As much as we love riding our motorcycles, we also need to make sure they’re kept in good shape. The same way we take care of ourselves, so too, must we with our bikes, and that means looking after them not just while out on a ride, but when in the garage, too. That said, a good number of motorcyclists rely solely on the casa or service center to keep their bikes in good health. However, relying on other people to look after your bike isn’t always the best idea, and learning how to take care of basic stuff on your own goes a long way in keeping you on the road worry free.
If you’ve ever experienced getting stranded out on the road due to mechanical failure, we’re sure you’re well acquainted with the anxiety, stress, and worry that accompanies this. To avoid this, here are a few basic maintenance jobs which, when overlooked, can leave you stranded on the side of the road without much recourse. As such, be sure never to take these things for granted, and inspect them every time you go out for a ride.
Your tires are extremely important as they serve as the only point of contact between the road and your motorcycle. When it comes to tires, there are a few things to look out for. For starters, make sure they’re in good shape. Look out for any cracks, punctures, dry rot, and gouges on the tread. Are the sidewalls in good shape, devoid of any deformities whatsoever? If even just one of these things doesn’t look right, swap your tires out right away. Next, make sure to check your tire pressures on a regular basis. These vary from bike to bike, so make sure to consult your owner’s manual so as to make sure everything checks out.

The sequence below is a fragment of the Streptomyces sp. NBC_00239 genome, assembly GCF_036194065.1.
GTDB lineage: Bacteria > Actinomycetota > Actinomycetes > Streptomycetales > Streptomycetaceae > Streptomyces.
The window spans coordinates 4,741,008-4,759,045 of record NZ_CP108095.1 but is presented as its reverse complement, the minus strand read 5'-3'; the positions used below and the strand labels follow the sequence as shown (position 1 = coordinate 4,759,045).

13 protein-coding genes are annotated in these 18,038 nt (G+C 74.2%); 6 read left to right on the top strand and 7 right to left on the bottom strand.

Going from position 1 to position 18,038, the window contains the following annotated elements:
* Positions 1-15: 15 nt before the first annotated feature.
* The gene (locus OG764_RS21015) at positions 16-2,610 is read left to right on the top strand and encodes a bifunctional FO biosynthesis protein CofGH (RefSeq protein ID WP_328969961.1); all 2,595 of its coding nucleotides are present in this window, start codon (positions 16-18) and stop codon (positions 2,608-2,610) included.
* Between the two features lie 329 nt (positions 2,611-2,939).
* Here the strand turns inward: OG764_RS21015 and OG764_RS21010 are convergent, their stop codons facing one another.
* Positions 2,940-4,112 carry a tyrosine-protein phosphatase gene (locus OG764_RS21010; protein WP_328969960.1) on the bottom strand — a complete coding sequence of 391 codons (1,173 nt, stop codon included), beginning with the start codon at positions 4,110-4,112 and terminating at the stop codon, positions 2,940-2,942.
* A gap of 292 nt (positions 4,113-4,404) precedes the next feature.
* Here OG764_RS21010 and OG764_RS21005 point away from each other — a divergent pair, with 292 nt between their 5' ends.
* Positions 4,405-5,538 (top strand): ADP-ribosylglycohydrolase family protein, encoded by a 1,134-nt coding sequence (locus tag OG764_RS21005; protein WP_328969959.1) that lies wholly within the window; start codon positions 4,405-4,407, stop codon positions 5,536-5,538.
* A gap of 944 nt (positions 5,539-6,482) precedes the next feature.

Your bike’s chain provides drive to your rear wheel, and is really the only way to get your engine’s power to the ground. As such, it’s absolutely essential to keep your chain in tip top shape. Rust and corrosion brought about by wear and tear, as well as exposure to the elements can be detrimental to the service life of your chain. To maximize your chain’s longevity, make sure to clean it with an appropriate chain cleaner or degreaser, and thoroughly lubricate it. Additionally, inspect the wear on your bike’s sprockets, as well as the chain itself, as these may be indicative of whether or not you need a new chain and sprocket set.
Your motorcycle’s battery is the heart of its electrical system. If your battery is out of whack, then chances are your bike will run very poorly, or not at all. An old battery may not be able to hold charge, even if you hook it up to a battery charger, so don’t cheap out on this one. There are many options when it comes to replacement batteries. You can go for fancy lithium-ion units that last a lot longer and are substantially lighter than standard batteries. They are, however, very expensive, and are out of reach to a lot of motorcyclists. That said, you can always opt for an OEM replacement battery. Just make sure the specs match your specific make and model.
This one’s really important, and can literally spell the difference between life and death. Motorcycle brakes are a relatively simple system, but consist of several parts. From top to bottom, you’re going to want to make sure everything is in perfect condition. Make sure your lever is intact, and has a nice and thorough range of motion. Inspect your brake fluid—make sure it’s clean and at the right level. As you make your way down to the calipers, make sure there aren’t any cuts, gouges, or kinks on the brake lines. Lastly, take a look at your pads and rotors. Are there any signs that your pads are on their way out? Are there stress cracks or uneven wear areas on your rotors? If so, change them immediately and don’t risk going out for a ride with a compromised braking system.
Last but not least, your clutch cable, as simple as it seems, is a vital component of your motorcycle’s drivetrain. Should your clutch cable fail in the middle of a ride, you’re pretty much a sitting duck, unless you’re proficient enough to start a bike and shift gears without a clutch. Maintaining your clutch cable can be a tedious job, but it’s extremely easy to do. All you need to do is disconnect your clutch lever, and drip some oil or lubricant into the clutch cable. Allow it to seep in until you see the oil come out the other side. Doing this every 1,000 kilometers or so goes a long way in keeping your clutch operation nice and smooth, as well as prolonging your clutch cable’s service life.